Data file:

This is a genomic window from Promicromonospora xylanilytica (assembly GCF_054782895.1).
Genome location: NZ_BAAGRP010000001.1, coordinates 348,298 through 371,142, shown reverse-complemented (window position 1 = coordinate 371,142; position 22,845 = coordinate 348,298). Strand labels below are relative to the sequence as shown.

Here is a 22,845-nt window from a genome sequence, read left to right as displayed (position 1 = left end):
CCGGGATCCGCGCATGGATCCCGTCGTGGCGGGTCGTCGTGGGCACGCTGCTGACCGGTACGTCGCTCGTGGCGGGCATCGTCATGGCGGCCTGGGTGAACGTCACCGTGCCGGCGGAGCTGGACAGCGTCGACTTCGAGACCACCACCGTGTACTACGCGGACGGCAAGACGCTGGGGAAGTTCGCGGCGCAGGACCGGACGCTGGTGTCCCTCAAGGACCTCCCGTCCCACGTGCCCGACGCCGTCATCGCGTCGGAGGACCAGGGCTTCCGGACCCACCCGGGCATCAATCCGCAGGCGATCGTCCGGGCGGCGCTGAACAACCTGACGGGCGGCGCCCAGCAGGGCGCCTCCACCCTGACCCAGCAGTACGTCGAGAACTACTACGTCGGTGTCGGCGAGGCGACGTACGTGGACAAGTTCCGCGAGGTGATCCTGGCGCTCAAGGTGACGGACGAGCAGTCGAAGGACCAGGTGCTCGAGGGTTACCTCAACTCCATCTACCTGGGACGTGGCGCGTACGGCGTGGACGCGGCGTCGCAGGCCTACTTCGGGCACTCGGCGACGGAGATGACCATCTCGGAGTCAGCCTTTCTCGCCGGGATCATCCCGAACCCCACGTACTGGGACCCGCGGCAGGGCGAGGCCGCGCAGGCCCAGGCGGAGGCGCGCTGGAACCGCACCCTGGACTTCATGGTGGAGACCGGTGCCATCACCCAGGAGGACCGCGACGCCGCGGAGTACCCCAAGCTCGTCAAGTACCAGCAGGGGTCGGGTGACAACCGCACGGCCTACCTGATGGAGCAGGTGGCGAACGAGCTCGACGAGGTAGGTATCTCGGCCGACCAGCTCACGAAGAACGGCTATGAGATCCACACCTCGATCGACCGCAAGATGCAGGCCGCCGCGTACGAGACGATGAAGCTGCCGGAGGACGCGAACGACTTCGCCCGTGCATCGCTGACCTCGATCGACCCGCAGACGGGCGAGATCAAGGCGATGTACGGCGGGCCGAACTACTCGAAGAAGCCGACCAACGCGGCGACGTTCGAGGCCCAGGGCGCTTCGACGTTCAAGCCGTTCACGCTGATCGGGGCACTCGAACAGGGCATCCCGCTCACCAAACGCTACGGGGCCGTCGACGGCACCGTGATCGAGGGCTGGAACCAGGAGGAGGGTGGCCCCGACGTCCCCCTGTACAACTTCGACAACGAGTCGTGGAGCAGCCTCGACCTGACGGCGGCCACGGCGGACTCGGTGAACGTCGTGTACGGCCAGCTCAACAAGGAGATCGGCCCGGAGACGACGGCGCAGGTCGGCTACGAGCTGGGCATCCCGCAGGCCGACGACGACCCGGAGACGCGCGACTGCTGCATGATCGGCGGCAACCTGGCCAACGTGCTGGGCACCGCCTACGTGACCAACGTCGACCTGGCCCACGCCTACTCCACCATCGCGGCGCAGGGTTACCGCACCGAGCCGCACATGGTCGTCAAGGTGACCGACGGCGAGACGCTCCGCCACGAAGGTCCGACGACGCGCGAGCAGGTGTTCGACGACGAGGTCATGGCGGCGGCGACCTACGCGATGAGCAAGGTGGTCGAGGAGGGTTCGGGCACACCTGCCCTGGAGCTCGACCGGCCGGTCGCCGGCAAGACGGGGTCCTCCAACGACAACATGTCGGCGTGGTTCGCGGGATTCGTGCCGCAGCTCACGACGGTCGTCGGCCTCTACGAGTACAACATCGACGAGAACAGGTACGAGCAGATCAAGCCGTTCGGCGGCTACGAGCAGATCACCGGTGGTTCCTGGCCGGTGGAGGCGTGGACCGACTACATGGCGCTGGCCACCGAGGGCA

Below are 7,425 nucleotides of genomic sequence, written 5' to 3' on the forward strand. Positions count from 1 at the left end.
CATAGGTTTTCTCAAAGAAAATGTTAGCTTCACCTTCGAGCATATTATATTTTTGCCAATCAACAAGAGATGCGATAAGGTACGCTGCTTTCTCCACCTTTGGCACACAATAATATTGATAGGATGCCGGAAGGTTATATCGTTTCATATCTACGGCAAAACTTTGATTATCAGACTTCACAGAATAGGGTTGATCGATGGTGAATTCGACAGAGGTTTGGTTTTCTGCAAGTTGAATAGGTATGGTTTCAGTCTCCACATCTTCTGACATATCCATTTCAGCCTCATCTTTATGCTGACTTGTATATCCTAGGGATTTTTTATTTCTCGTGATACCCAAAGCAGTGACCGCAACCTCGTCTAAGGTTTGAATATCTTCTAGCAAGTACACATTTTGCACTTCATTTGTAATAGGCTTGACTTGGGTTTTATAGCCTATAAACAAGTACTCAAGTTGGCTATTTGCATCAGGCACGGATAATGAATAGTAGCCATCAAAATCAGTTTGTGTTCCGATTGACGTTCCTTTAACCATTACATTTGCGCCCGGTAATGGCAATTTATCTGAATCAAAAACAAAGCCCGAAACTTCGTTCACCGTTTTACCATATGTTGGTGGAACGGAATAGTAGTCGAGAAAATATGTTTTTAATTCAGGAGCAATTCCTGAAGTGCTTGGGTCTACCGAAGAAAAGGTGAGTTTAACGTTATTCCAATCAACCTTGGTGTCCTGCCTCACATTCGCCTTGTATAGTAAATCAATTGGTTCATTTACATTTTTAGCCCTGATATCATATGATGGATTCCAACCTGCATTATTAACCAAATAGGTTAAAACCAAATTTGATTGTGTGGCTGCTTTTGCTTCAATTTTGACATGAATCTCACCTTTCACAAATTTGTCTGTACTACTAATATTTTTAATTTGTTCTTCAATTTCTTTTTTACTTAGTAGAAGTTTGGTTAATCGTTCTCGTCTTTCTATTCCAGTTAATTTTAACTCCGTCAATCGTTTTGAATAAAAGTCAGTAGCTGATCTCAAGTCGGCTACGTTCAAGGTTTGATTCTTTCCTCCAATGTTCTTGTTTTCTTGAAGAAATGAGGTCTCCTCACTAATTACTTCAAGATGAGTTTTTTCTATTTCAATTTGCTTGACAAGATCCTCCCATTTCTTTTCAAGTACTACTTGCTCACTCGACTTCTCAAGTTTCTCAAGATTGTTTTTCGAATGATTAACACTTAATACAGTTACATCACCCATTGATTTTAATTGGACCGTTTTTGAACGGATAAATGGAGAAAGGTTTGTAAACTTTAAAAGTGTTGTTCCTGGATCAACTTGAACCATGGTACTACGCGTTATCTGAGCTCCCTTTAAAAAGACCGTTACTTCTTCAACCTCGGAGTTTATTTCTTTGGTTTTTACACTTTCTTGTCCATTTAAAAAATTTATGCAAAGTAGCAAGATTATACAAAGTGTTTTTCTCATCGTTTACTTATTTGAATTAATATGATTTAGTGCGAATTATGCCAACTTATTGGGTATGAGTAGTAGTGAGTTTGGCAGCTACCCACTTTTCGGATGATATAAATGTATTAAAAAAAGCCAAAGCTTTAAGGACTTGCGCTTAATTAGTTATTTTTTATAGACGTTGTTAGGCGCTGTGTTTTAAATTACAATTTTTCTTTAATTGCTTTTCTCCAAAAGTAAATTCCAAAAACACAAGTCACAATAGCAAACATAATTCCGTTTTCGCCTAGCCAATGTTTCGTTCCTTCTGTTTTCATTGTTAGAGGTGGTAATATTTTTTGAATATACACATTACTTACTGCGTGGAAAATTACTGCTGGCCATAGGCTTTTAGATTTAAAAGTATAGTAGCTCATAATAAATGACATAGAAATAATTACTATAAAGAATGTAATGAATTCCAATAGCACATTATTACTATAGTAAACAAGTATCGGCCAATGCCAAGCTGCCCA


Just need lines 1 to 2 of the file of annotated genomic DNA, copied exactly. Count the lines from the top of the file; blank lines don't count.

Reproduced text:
This is a genomic window from Promicromonospora xylanilytica (assembly GCF_054782895.1).
Genome location: NZ_BAAGRP010000001.1, coordinates 348,298 through 371,142, shown reverse-complemented (window position 1 = coordinate 371,142; position 22,845 = coordinate 348,298). Strand labels below are relative to the sequence as shown.